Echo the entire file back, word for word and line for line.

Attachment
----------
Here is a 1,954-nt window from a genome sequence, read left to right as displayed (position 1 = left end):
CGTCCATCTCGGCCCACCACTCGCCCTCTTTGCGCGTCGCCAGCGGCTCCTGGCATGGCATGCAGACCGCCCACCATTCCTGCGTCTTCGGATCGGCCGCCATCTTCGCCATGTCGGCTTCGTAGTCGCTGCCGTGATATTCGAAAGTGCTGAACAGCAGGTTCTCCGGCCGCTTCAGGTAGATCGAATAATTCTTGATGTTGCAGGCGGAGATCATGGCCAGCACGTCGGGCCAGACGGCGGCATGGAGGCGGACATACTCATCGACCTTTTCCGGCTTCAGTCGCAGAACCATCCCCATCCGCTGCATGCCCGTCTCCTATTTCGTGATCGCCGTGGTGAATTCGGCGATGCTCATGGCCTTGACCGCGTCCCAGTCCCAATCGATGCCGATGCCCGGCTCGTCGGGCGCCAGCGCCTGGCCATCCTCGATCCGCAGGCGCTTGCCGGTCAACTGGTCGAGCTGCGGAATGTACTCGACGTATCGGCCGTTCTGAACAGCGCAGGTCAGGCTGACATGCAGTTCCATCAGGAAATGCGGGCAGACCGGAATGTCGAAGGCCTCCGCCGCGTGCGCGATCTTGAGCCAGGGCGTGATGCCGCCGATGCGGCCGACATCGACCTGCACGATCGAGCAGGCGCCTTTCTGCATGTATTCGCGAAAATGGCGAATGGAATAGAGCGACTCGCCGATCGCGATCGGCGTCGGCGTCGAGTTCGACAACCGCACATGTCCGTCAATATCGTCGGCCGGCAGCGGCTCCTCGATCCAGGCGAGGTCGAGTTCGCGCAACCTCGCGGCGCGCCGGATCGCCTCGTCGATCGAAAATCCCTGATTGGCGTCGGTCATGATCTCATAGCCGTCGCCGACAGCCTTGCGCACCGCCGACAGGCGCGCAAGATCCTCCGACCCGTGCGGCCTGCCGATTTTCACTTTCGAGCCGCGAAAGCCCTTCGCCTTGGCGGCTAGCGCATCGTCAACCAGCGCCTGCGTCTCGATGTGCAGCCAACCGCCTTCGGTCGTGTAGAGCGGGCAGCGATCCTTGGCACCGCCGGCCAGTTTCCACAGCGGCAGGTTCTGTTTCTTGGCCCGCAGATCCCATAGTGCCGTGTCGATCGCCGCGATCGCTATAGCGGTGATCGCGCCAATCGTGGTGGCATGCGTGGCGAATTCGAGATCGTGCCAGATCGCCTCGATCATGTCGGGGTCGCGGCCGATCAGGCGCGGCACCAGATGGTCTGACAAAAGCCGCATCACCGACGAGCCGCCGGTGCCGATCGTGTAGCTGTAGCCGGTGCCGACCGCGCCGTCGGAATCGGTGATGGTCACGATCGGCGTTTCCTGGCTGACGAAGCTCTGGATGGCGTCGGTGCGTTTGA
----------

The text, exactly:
Here is a 1,954-nt window from a genome sequence, read left to right as displayed (position 1 = left end):
CGTCCATCTCGGCCCACCACTCGCCCTCTTTGCGCGTCGCCAGCGGCTCCTGGCATGGCATGCAGACCGCCCACCATTCCTGCGTCTTCGGATCGGCCGCCATCTTCGCCATGTCGGCTTCGTAGTCGCTGCCGTGATATTCGAAAGTGCTGAACAGCAGGTTCTCCGGCCGCTTCAGGTAGATCGAATAATTCTTGATGTTGCAGGCGGAGATCATGGCCAGCACGTCGGGCCAGACGGCGGCATGGAGGCGGACATACTCATCGACCTTTTCCGGCTTCAGTCGCAGAACCATCCCCATCCGCTGCATGCCCGTCTCCTATTTCGTGATCGCCGTGGTGAATTCGGCGATGCTCATGGCCTTGACCGCGTCCCAGTCCCAATCGATGCCGATGCCCGGCTCGTCGGGCGCCAGCGCCTGGCCATCCTCGATCCGCAGGCGCTTGCCGGTCAACTGGTCGAGCTGCGGAATGTACTCGACGTATCGGCCGTTCTGAACAGCGCAGGTCAGGCTGACATGCAGTTCCATCAGGAAATGCGGGCAGACCGGAATGTCGAAGGCCTCCGCCGCGTGCGCGATCTTGAGCCAGGGCGTGATGCCGCCGATGCGGCCGACATCGACCTGCACGATCGAGCAGGCGCCTTTCTGCATGTATTCGCGAAAATGGCGAATGGAATAGAGCGACTCGCCGATCGCGATCGGCGTCGGCGTCGAGTTCGACAACCGCACATGTCCGTCAATATCGTCGGCCGGCAGCGGCTCCTCGATCCAGGCGAGGTCGAGTTCGCGCAACCTCGCGGCGCGCCGGATCGCCTCGTCGATCGAAAATCCCTGATTGGCGTCGGTCATGATCTCATAGCCGTCGCCGACAGCCTTGCGCACCGCCGACAGGCGCGCAAGATCCTCCGACCCGTGCGGCCTGCCGATTTTCACTTTCGAGCCGCGAAAGCCCTTCGCCTTGGCGGCTAGCGCATCGTCAACCAGCGCCTGCGTCTCGATGTGCAGCCAACCGCCTTCGGTCGTGTAGAGCGGGCAGCGATCCTTGGCACCGCCGGCCAGTTTCCACAGCGGCAGGTTCTGTTTCTTGGCCCGCAGATCCCATAGTGCCGTGTCGATCGCCGCGATCGCTATAGCGGTGATCGCGCCAATCGTGGTGGCATGCGTGGCGAATTCGAGATCGTGCCAGATCGCCTCGATCATGTCGGGGTCGCGGCCGATCAGGCGCGGCACCAGATGGTCTGACAAAAGCCGCATCACCGACGAGCCGCCGGTGCCGATCGTGTAGCTGTAGCCGGTGCCGACCGCGCCGTCGGAATCGGTGATGGTCACGATCGGCGTTTCCTGGCTGACGAAGCTCTGGATGGCGTCGGTGCGTTTGA